The Impact of Christian Love

23 06 2015

A believer in Christ is following the beat of a different drummer. The culture in which I live has never seen anything like the reaction of the family and church to the murderer of their loved ones. My attempts at love pales in comparison. The testimonies at the arraignment of Dylann Roof are an undeniable proof that Jesus lives and love is His most becoming characteristic in the lives of His followers.  Pastor Dave

EDITOR’S NOTE: What an incredibly powerful testimony of God’s love and forgiveness the people of Charleston are showing the world! It’s obviously having a great impact on secular media who expected the worst, and instead, found themselves covering the message of the Gospel being lived out in front of them. Thank you Charleston. -Aimee Herd, BCN.

 





Failures

16 05 2015

I do not have a source for this quote that I copied and taped to the wall in back of my desk. I just know that I need to be reminded of its truth.

Pastor Dave

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  • Even those with great faith can fail. Let’s not be shocked at our own or at others’ weaknesses.
  • Personal failures affect others. What we do and are always has its impact on those around us.
  • Only God can redeem our failures. Never let guilt or shame turn you away from God. He is the only One who can help.
  • God does not abandon us when our weaknesses betray us. God can and will intervene for us when we turn to Him.




Love Does

28 04 2015
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I used to want to fix people, but now I just want to be with them.

I used to think I had to act a certain way to follow God, but now I know God doesn’t want us to be typical.

I used to be afraid of failing at something that really mattered to me, but now I’m more afraid of succeeding at things that don’t matter.

I used to think God guided us by opening and closing doors, but now I know sometimes God wants us to kick some doors down.

I used to think the best teachers wore tweed jackets and smoked pipes, but now I know they flip over and leak.

I used to think God wouldn’t talk to me, but now I know I’m just selective with what I chose to hear.

I used to think I needed to pick sides, but now I know it’s better to pick a fight.

Bob Goff, the author of Love Does.





Jumping to Conclusions

26 04 2015

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Christianity is more than optimism, but we have much to be optimistic about! When God enters an equation, the odds of success/failure are thrown out the window. Don’t give up dear child of God, just surrender your five smooth stones to the One who can conquer giants.

Pastor Dave

by Charles R. Swindoll

Exodus 14–15

THE OPERA AIN’T OVER . . . ‘TIL THE FAT LADY SINGS. It was a banner hung over the wall near the forty-yard line of Texas Stadium. The guys in silver and blue were struggling to stay in the race for the playoffs. So some Cowboy fan, to offer down-home encouragement, had splashed those words on a king-size bedsheet for all America to read. It was his way of saying, “We’re hangin’ in there, baby. Don’t count us out.”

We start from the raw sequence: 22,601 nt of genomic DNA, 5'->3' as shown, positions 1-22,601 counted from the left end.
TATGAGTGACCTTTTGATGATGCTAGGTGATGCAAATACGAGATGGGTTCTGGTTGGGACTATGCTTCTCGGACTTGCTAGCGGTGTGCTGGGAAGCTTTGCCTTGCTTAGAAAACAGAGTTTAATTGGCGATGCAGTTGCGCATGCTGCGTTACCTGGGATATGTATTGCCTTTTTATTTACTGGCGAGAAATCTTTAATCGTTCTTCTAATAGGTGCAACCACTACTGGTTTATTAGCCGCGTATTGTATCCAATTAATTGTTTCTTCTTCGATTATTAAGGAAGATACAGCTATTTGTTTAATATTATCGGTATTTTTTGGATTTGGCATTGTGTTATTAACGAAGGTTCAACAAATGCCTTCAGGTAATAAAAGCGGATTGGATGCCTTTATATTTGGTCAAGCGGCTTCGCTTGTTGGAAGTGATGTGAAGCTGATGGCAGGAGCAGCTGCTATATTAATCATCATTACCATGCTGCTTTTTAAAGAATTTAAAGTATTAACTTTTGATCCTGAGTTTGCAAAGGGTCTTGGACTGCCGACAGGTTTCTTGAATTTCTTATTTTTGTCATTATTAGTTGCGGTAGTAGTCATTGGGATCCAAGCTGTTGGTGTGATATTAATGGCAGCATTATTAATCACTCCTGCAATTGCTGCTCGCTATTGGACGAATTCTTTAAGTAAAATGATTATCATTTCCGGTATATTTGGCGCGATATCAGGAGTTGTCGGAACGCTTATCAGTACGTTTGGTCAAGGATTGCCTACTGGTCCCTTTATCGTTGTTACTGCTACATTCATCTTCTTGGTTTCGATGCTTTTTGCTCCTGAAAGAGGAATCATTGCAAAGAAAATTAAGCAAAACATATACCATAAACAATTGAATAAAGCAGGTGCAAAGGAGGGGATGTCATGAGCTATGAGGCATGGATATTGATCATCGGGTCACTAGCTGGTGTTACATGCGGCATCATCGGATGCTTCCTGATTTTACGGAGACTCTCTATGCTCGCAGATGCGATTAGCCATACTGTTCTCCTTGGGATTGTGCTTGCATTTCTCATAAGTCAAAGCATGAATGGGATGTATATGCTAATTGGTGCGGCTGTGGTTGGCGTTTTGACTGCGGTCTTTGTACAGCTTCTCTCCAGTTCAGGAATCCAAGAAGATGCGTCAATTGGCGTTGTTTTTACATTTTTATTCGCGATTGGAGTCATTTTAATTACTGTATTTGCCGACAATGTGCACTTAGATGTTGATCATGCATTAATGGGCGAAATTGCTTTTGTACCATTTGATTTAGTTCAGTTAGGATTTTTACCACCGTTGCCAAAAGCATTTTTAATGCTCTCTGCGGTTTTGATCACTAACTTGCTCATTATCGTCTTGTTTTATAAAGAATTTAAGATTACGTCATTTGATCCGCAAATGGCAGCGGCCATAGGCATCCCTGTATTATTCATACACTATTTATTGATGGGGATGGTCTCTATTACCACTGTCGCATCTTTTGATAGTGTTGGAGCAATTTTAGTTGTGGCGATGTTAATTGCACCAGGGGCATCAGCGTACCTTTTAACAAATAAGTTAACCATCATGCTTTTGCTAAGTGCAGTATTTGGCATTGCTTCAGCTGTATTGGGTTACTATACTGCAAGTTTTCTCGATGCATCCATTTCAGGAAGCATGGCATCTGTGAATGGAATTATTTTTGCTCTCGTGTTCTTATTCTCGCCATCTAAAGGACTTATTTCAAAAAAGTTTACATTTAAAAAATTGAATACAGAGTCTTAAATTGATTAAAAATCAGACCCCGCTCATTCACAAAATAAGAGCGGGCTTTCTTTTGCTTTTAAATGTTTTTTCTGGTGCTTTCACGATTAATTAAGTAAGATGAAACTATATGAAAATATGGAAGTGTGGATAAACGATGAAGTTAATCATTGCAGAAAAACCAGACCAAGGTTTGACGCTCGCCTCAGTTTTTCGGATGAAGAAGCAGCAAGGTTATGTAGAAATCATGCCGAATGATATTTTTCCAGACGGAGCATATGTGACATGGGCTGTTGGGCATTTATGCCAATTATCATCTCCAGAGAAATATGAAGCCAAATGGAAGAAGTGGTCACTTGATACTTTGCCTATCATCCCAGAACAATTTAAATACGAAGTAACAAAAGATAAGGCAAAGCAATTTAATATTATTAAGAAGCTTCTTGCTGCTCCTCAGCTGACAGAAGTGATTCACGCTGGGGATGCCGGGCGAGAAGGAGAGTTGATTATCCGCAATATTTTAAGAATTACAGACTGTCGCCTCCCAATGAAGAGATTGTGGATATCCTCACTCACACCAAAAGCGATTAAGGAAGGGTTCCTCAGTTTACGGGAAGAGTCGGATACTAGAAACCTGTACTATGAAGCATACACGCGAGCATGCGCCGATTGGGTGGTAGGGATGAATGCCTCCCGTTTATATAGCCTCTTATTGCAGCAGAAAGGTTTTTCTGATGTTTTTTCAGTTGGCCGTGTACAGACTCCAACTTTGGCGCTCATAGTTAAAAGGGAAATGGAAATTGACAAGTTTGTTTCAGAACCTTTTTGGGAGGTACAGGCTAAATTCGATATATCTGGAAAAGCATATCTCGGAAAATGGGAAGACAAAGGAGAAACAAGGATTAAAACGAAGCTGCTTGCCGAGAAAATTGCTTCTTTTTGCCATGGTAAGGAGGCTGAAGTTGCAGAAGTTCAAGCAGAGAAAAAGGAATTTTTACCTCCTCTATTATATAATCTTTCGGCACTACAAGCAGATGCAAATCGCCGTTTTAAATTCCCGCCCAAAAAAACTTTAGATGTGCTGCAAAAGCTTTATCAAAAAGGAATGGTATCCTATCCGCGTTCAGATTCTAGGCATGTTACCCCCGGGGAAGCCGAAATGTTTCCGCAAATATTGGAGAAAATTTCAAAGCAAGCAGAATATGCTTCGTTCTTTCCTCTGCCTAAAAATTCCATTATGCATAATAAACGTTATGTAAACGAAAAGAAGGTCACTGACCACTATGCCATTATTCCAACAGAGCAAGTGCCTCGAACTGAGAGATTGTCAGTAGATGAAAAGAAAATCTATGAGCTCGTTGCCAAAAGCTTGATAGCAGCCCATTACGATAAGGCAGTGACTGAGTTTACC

Sure is easy to jump to conclusions, isn’t it? People who study trends make it their business to manufacture out of their imaginations the proposed (and “inevitable”) end result. Pollsters do that too. After sampling 3 percent of our country (or at least they say that’s what it equates to), vast and stunning statistics are announced.

Every once in a while it’s helpful to remember times when those preening prognosticators wound up with egg on their faces. Like when Truman beat Dewey, and England didn’t surrender, and the Communists didn’t take over America by 1975.

Yes, at many a turn we have all been tempted to jump to “obvious” conclusions, only to be surprised by a strange curve thrown our way. God is good at that.

Can you recall a few biblical examples?

Like when a young boy, armed with only a sling and a stone, whipped a giant over nine feet tall. Or the time an Egyptian army approaching fast saw the sea open up and the Hebrews walk across. Or how about that dead-end street at Golgotha miraculously opening up at an empty tomb three days later?

Anybody—and I mean anybody—near enough to have witnessed any one of those predicaments would certainly have said, “Curtains . . . the opera is over!”

Unless I miss my guess, a lot of you who are reading this page are backed up against circumstances that seem to spell THE END. Pretty well finished. Apparently over. Your adversary would love for you to assume the worst, to heave a sigh and resign yourself to the depressed feelings that accompany defeat, failure, maximum resentment, and minimum faith.

But take heart. When God is involved, anything can happen. The One who directed David’s stone and opened that sea and brought His Son back from the dead takes delight in the incredible.

In other words, don’t manufacture conclusions. There are dozens of fat ladies waiting in the wings. And believe me, the opera ain’t over!

God delights in mixing up the odds as He alters the obvious
and bypasses the inevitable.





Easter Invocation

2 04 2015

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Our Father, creator of all and author of life; we worship you. We rejoice today because of the resurrection. The tears of Good Friday were turned to astonishment on that Sunday morning when the empty tomb was discovered. Since that day, the empty tomb has given us hope that we serve a risen Savior and that through Him comes life abundantly here on Earth and life eternal in Heaven. We praise you for the power of the resurrection that changed our mourning into dancing. Even our grief and sorrow are given a song in the night through the joy unspeakable that comes because He lives. We are promised that “joy cometh in the morning”, especially as we remember Resurrection morning. We praise you dear God of all mercy, who has let us see through the eyes of the witnesses of the risen Christ, that we are more than conquerors through him who loved us.